The book “Murder in Samarkand” is about a British Ambassador’s controversial opposition to tyranny in the War on Terror. The ambassador represented the UK in Uzbekistan until in October 2004 he was forced out of the post. This happened after he exposed atrocious human rights abuses by the regime of President Islam Karimov, which was US-funded. In the ambassador’s candid memoir, he shares some of the most troubling aspects of the War on Terror.
The tyranny found in Uzbekistan is one of the worst ones on Earth. It was founded on torture and cotton slavery. At the time, Uzbekistan’s neighbor Afghanistan was manufacturing record amounts of heroin. The rules of Uzbek found ways to profit from the copious trafficking of illegal drugs. In fact, they were even participating in the human trafficking of their women, for prostitution in the West. However, all of these situations did not stop Karimov from being perceived as one of the US’s top allies in the War on Terror.
At the time Craig Murray first arrived in Uzbekistan, he was a young Ambassador. He had an outstanding career, and enjoyed the vices of women and whisky. Murray started to question his country’s democratizing of states after he learned of many of the atrocities that were happening throughout Uzbekistan. Unfortunately the events were not being reported in the media. Perhaps that would have had a negative impact on the US’s war on terror.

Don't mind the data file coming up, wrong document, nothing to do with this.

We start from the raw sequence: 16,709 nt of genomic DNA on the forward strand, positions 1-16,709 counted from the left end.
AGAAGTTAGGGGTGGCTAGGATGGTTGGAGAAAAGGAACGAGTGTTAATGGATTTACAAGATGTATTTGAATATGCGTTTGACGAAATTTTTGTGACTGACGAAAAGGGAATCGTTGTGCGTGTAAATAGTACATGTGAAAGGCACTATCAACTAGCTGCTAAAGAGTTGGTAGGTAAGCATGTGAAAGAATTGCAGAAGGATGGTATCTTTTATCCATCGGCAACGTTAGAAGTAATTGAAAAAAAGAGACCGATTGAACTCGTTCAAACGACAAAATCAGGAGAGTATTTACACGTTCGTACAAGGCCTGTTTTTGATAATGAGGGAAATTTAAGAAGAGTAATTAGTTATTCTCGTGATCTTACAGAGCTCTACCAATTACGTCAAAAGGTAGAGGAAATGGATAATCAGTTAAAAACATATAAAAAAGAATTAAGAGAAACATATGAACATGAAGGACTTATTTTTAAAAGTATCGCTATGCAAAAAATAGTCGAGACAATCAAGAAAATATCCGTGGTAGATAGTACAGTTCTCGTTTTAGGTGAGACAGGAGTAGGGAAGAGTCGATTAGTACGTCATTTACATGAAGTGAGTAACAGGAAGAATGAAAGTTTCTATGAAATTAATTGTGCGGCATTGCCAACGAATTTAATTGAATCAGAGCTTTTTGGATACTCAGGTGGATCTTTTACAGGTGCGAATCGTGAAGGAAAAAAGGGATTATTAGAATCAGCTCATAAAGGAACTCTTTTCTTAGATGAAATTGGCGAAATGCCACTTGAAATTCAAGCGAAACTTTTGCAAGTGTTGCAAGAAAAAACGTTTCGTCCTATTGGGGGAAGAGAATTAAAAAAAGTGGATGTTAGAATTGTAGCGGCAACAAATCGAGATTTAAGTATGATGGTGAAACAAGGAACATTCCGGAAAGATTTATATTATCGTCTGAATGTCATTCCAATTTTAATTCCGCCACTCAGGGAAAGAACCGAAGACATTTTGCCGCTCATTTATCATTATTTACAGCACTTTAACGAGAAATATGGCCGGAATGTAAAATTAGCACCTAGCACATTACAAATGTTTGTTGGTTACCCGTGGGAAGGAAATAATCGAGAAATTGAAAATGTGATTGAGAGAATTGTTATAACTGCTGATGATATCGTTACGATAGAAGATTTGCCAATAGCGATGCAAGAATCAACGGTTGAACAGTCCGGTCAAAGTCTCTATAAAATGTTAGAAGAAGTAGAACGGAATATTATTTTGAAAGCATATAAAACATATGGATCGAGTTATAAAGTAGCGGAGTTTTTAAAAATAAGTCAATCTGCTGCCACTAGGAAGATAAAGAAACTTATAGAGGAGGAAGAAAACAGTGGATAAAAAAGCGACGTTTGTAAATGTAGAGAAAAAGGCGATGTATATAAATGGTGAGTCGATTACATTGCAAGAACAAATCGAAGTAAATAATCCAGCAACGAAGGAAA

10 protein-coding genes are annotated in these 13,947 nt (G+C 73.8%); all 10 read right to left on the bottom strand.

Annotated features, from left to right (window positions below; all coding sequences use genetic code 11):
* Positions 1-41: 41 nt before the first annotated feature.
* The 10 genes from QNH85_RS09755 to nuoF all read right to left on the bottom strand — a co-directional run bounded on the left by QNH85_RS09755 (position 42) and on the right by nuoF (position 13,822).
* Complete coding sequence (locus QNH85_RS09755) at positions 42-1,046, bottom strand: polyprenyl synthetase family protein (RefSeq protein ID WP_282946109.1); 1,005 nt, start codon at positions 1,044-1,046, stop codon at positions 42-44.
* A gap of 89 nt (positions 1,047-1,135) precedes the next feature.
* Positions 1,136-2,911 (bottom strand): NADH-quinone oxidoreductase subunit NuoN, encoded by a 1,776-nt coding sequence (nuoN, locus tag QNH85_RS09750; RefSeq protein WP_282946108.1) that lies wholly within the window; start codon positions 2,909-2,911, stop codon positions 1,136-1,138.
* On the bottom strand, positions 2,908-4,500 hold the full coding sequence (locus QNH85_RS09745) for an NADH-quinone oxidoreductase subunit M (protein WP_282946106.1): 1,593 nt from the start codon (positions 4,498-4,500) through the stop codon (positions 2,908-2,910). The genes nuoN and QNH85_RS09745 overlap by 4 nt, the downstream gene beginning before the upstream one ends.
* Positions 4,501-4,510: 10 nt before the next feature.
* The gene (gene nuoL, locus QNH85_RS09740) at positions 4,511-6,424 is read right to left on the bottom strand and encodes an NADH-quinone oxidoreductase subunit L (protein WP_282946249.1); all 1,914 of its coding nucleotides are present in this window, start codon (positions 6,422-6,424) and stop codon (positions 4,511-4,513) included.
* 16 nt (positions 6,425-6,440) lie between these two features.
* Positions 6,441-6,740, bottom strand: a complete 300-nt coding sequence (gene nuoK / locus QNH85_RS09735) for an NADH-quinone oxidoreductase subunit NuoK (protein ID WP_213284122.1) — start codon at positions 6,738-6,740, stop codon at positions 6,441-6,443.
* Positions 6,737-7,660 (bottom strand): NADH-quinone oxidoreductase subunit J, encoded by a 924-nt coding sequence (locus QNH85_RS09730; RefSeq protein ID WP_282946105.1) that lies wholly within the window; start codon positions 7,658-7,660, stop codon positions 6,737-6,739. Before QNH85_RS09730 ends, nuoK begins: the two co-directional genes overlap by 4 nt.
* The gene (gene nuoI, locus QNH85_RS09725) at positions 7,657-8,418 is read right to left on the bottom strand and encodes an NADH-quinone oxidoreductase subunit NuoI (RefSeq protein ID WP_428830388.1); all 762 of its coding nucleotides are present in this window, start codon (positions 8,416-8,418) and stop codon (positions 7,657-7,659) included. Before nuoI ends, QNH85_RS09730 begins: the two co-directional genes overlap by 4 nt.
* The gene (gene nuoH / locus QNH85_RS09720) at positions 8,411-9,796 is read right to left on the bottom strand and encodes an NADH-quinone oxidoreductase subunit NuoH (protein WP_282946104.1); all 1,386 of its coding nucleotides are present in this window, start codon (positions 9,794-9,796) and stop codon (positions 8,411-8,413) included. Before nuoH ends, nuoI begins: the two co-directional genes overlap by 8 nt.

Murray had a tough decision to make. Should he go public with his incredible findings? He decided to do that. After he shed light on the atrocities that were happening in Uzbekistan, the US and UK both agreed that he could not remain at his post as ambassador. However, after his experiences there had change his life, Murray decided that he would oppose the pressure put upon him by the UK and US governments.
It’s interesting to note that the book was originally published by Mainstream in 2006. However, Murray had a tough time getting his book published that year. Before the publishing, interest was raised through means such as e-mail listing and Internet posts. The main goal of this PR move was to prevent the publisher from being pressed by the UK government to not publish the book.
It’s interesting to note that the electronic communications also mentioned that certain government documents had been removed because of various copyright concerns. However, the situation seemed odd because Murray had received a formal release. Thus, the documents should have been made available to the public freely.
Murray claimed that the government’s force removal of the documents. In fact, he explained that the UK government was basically reversing all gains that had been made in the world of Freedom of Information. This included the government trying to close websites where supporting documents were being posted. Although several attempts to achieve this goal have been successful in the past, the media’s interest in the story also meant that the documents often reappear on mirror sites.
There was an interesting controversy involving the cover of the book. In particular it involved the photographs on the 2007 paperback edition. That’s because 2/3 of the photos had appeared in a 2004 Lonely Planet guide to Central Asia.
Interestingly, the photos don’t show Samarkand at all. Also, the rear cover of the book uses the same photo that was used for a particular guidebook’s cover photo. Murray’s front cover includes a sunset scene that was on page 7 of the guide. Interestingly, Murray has state d that he did not select the cover of the book. He also doesn’t like the “masculine” appearance it has.